Comfortable could describe the carefree roost Del Rey and fellow pop success, The Weeknd, take atop the “H” of the iconic Hollywood sign in the title track music video for Lust for Life, which shares its name with a seminal record from another pop chameleon – Iggy Pop – and is released a few days before our sit down. The treatment is surreal and campy, almost goofy, in a manner that decadently rams home this happy sentiment, this appreciation for the minute to minute. The two sweetly croon about taking off one another’s clothes, but remain fully and stylishly swaddled, canonically perched up there above us all, as if a second set of lovers might be drifting on some paddle boat below through the “O,” only to be serenaded into an amorous spell before vanishing into the night. The video ends with Del Rey overtaking the frame, batting her signature lashes before a sort of cat-ate-the-canary-like smile spreads over her face and all succumbs to darkness.

An evening out as a person. Ironic then, and downright fun, that while this evening out of Del Rey’s personal temperament has found its sonic outlet – refined and leaner – the artist steps into the cosmically perverse, rehearsed, and beautiful universe of celebrated artist David LaChapelle. Here, instead of playing Lana Del Rey for her cover shoot, which we’ve chiefly only ever seen, she embodies everyone else. Their lust, their dreams, their encumbering. The singer enlivens her Instagram geotag “Hollyweird” with some proper role playing.

“Da-vid La-Chapelle. Whoa. Da-vid La-Chapelle,” Del Rey says breathily, demonstrably dropping her jaw, while recounting her 14 hour photo shoot with the art photographer. Yes, David LaChapelle: that scramble-slinging riot boy of the Wild West, whose pumped petrol from Pepsi cans, breast milk from dad bands, and inimitable flair from celebrity after celebrity, all of course while flooding museums and arming utopianistas, while whirling through fame and hurt and photo sets and inward plunges and friends and cities and applause. Da-vid La-Chapelle. And fittingly, one of the more influential molders of modern lust, and in particular Hollywood lust, all prismatic and decadent, of the last 50 years.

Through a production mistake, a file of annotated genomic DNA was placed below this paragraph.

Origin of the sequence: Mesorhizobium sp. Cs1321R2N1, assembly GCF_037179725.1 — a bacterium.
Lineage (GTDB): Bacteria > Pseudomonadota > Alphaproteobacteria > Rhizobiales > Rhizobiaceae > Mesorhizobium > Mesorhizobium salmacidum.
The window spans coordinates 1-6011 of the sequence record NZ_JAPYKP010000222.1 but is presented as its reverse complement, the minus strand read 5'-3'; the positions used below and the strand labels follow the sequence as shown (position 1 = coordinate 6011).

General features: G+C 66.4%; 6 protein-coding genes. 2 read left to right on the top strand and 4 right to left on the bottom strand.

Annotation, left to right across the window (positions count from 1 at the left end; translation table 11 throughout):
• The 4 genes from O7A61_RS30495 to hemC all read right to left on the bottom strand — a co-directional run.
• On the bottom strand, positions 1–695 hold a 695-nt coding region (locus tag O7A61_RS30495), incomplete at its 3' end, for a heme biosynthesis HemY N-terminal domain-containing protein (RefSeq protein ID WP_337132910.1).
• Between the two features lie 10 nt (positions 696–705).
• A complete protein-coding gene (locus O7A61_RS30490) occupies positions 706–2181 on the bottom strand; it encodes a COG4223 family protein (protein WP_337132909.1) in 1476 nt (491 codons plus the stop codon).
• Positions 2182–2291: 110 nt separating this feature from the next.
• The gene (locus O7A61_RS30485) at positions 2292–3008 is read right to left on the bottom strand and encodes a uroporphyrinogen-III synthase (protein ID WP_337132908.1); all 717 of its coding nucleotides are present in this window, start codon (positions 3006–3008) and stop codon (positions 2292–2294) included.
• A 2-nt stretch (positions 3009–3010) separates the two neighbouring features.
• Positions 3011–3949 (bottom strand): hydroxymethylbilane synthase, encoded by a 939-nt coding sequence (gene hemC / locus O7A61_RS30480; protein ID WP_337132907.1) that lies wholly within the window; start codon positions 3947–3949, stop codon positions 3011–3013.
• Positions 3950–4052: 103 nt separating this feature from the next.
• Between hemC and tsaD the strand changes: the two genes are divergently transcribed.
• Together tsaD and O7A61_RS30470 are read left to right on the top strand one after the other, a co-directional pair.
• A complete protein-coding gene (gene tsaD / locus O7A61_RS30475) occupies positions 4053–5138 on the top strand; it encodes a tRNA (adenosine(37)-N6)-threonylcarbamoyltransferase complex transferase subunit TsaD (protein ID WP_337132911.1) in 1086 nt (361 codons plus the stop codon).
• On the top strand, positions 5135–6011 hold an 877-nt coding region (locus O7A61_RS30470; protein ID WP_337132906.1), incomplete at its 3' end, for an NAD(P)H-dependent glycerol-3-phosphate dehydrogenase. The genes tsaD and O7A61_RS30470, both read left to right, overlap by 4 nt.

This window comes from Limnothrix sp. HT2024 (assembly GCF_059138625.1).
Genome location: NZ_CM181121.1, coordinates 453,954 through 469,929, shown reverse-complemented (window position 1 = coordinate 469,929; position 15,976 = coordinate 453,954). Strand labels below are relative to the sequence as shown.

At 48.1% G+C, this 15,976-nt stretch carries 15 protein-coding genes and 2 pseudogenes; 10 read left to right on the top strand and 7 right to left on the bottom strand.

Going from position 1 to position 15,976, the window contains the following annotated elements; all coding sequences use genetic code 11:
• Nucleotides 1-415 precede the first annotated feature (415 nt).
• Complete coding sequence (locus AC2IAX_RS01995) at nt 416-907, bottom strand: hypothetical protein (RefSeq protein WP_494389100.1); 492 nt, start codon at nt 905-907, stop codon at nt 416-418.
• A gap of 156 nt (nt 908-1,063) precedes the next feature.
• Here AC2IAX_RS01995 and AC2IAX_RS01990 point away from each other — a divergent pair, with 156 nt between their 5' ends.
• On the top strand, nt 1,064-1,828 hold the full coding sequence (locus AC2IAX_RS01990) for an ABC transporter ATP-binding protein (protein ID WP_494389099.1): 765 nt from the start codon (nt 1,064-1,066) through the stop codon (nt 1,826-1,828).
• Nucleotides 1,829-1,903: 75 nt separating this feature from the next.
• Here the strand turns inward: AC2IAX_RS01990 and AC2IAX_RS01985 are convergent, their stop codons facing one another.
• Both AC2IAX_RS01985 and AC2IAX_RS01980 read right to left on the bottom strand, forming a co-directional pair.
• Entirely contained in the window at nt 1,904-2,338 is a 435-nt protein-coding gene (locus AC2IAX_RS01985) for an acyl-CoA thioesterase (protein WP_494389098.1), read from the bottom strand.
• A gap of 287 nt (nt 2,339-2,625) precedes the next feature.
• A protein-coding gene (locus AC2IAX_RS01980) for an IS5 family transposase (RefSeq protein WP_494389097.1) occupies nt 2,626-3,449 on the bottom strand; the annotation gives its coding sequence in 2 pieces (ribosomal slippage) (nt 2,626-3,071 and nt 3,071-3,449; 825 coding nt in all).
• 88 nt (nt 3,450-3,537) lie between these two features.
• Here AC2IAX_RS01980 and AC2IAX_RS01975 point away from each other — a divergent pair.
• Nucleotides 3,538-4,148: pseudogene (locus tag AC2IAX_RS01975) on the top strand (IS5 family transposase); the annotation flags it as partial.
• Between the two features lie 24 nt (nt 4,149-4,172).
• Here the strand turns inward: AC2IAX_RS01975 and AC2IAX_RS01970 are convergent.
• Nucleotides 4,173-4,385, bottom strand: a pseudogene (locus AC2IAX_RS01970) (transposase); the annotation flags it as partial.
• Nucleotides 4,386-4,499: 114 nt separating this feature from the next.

“I just couldn’t believe it,” Del Rey says. “Because I always make things really hard to work, because I don’t want to talk that much. So I had defiantly said to someone, ‘Don’t ask me unless David LaChapelle is shooting it.’ And then I get a call from Stephen Huvane [a partner in Slate PR], and he’s like ‘David LaChapelle is shooting it and you’re going to do it.’ So when I got to his studio, which is like a few blocks from my house, I was blown away. He’s amazing. And he thinks big picture, and different picture, and textures, and he doesn’t want to do a simple portrait right now because that’s not where he is in his life. And I’m the same way. I don’t want to make a pop record if I’m feeling more acoustic, for instance. And so he’s very true to his own space. There’s not that many people that I would follow into the unknown, so to speak, but with him, I would probably do most of what he suggested.”

I speak to LaChapelle over the phone. He’s just had lunch with his staff at his Hollywood studio, and no, he “doesn’t want to” discuss the process behind Del Rey’s photos technically, or even creatively – save to say that he’s happy with the images. When questioned why he determined to create the cover story, given he so rarely creates editorial images for magazines anymore in light of global exhibitions and museum showings, he remarks, “I have had a relationship with Flaunt for a long time. Lana’s a down-to-earth person. I like her writing. I saw her show at the Hollywood Bowl, and really liked the music, and that inspired the concept and ideas for the photos. Lana was interested in the artistic angle, not a promotional angle, which I really liked. Much more interested in creating art than promoting something.”